Using Python Jupyter Notebook With SingleStoreDB


Arnaud Comet

Director, Product Management

Using Python Jupyter Notebook With SingleStoreDB

I love notebooks as I can easily emulate my code, visualize its output and collaborate with my colleagues.

Today, I want to show you a quick Python Jupyter notebook tutorial on how to connect to SingleStoreDB from your local notebook. I also give you some code snippets on how to write into and read from SingleStoreDB. I will finish with a quick visualization code snippet using Plotly.

To dive deeper into SingleStore Notebooks, check out this blog on our launch. Looking for even more technical detail? Head over to our Notebooks documentation.


Here are a few things to know before starting:

  • I am using a csv file from the gapminder data that you can download here
  • I would recommend using Visual Studio Code or Anaconda.
  • I uploaded the notebook that can be downloaded here.

You should be familiar with working with a local notebook environment, installing Python library and of course using SingleStoreDB (try it for free).

get-the-right-librariesGet the Right Libraries

The first cell in my notebook is to import the libraries in your notebook environment. If you don’t have these libraries installed, you can go on on to install each library on your local machine (Pymysql, pandas, Plotly and SQLalchemy).

import pymysql
import pandas as pd
from import sql
from sqlalchemy import Column, VARCHAR
from sqlalchemy.ext.declarative import declarative_base
from sqlalchemy import create_engine
import sqlalchemy
import pandas as pd
import as px

connect-to-a-single-store-db-databaseConnect to a SingleStoreDB Database

My second cell is to set the variables for my connection:

# I set the username, password and database name as variables
UserName='Your user name'
Password='Your Password'
DatabaseName='Your database'
URL='Your URL'

where-can-you-find-the-urlWhere Can You Find the URL?

The URL you need to enter will look like the following:

If you have a workspace, you can access the connection string by clicking on your workspace, and then the Connect button:

The next step is to find the connection string URL:

The third cell in my notebook is to set the connection to the database:

# Creating the database connection
db_connection_str = "mysql+pymysql://"+UserName+ ":" +Password
+"@"+URL+"/"+ DatabaseName
db_connection = create_engine(db_connection_str)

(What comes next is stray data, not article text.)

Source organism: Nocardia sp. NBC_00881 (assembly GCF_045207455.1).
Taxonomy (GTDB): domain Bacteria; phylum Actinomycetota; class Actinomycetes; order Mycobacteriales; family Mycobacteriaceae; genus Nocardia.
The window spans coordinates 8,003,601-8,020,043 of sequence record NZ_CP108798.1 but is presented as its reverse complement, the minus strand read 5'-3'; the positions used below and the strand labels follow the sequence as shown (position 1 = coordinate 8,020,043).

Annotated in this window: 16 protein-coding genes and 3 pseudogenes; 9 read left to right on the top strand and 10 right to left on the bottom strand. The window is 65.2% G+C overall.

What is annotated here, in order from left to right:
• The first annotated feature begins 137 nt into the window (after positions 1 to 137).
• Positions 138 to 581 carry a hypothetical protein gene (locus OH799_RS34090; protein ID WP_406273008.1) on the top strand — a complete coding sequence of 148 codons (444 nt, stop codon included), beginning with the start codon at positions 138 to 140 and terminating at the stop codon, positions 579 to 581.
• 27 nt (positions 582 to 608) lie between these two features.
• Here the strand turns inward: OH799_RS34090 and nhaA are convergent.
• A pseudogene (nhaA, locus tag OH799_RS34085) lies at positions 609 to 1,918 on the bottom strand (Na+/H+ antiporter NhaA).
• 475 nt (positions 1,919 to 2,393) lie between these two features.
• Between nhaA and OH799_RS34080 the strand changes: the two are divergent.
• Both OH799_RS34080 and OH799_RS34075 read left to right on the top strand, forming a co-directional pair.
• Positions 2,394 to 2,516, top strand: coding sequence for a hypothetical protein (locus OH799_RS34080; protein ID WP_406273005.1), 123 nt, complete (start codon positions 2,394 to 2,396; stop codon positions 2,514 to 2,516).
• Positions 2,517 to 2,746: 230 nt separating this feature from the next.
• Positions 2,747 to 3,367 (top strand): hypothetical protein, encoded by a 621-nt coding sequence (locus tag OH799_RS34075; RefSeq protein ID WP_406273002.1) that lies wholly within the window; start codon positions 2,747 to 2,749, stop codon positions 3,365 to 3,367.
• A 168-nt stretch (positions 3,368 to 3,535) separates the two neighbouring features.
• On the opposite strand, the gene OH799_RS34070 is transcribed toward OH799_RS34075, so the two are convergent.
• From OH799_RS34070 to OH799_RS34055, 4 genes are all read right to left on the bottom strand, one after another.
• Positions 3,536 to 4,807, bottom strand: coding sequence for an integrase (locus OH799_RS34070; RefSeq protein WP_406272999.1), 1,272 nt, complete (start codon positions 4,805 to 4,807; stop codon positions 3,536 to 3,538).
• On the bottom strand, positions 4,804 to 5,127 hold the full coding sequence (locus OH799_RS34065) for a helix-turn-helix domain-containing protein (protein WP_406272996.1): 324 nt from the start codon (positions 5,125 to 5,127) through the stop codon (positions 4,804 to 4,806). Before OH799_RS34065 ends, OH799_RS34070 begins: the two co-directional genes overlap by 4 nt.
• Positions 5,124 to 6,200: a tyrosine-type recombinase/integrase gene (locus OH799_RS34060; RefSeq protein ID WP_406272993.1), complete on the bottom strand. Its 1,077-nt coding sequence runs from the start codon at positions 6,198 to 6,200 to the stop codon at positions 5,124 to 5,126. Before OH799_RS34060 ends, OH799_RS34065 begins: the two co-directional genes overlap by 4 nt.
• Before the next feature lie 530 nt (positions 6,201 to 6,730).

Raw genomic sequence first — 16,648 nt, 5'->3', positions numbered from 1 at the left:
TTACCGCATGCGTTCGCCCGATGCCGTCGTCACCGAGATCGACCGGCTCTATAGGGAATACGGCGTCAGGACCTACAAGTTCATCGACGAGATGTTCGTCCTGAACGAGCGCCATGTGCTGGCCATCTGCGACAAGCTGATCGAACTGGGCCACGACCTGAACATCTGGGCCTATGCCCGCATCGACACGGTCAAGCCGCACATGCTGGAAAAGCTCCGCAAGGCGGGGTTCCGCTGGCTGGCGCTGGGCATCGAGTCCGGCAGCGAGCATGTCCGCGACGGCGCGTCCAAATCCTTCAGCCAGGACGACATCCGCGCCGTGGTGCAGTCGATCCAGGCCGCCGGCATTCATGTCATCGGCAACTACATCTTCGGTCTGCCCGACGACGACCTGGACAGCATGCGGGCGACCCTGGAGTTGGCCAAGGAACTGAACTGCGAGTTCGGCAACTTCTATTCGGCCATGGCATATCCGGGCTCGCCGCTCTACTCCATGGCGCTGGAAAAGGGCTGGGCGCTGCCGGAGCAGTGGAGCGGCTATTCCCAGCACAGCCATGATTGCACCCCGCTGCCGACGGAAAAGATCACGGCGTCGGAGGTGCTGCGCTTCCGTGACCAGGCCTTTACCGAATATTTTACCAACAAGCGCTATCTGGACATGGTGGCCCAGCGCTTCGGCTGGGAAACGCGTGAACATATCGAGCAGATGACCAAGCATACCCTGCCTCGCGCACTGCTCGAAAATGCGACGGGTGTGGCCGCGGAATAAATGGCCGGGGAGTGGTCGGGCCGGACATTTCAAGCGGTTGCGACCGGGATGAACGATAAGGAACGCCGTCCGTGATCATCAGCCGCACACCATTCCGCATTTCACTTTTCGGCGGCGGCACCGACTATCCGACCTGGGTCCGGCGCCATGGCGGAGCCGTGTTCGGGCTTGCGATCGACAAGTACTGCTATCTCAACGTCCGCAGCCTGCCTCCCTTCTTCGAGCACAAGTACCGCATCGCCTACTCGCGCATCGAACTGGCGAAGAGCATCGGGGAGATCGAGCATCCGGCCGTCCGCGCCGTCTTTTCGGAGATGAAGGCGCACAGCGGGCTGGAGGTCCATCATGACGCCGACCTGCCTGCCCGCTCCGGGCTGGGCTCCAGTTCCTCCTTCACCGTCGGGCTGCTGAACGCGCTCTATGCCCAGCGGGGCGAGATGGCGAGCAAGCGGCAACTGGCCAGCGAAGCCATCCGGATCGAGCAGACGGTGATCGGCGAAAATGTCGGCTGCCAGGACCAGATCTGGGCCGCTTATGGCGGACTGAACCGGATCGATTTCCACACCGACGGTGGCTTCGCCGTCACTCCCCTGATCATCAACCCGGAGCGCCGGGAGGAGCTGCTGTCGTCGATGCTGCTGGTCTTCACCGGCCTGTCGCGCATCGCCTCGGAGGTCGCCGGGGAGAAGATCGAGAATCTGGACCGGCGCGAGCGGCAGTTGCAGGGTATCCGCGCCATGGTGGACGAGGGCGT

insert-a-dataframe-into-a-newly-created-tableInsert a Dataframe Into a Newly Created Table

If you want to follow the tutorial, you can download the csv file on your local machine in the same folder as your notebook.

First, you need to load the csv file into a dataframe (fourth cell):

df_data = pd.read_csv("gapminder_tidy.csv")

Second, you can load that dataframe into an existing or new table (it will create the table in SingleStoreDB):

# Insert whole DataFrame into MySQL
df_data.to_sql('gapmindertidy', con = db_connection, if_exists = 'append', 
index = False, chunksize = 1000, dtype ={'country': sqlalchemy.types.NVARCHAR(length=255),
 'continent': sqlalchemy.types.NVARCHAR(length=255),
 'year': sqlalchemy.types.INTEGER(),
 'metric': sqlalchemy.types.NVARCHAR(length=255),
 'value': sqlalchemy.types.Float(precision=3, asdecimal=True)} )

If you switch to SingleStoreDB portal, you should see the following result for a “Select * from gapmindertidy” command:

read-a-table-from-single-store-dbRead a Table from SingleStoreDB

Now, you can read the table you just created with the following command:

DataFromDB = pd.read_sql('SELECT * FROM gapmindertidy', con=db_connection)

 You should see the following result:

visualize-data-using-plotlyVisualize Data Using Plotly

Here is a code snippet to do some visualization on this table:

df_gdp_oceania = DataFromDB.query("continent=='Oceania' &
metric=='gdpPercap'").sort_values(['country','year'],ascending = [True,
fig = px.line(df_gdp_oceania, x = "year", y = "value", color = "country")

That code snippet should show the following graph once executed:

Voila, you are all set to do more serious things with SingleStoreDB using Python and notebooks!

Stay tuned on our developer experience announcements in the future by following us on Twitter @SingleStoreDevs.

Try SingleStoreDB free.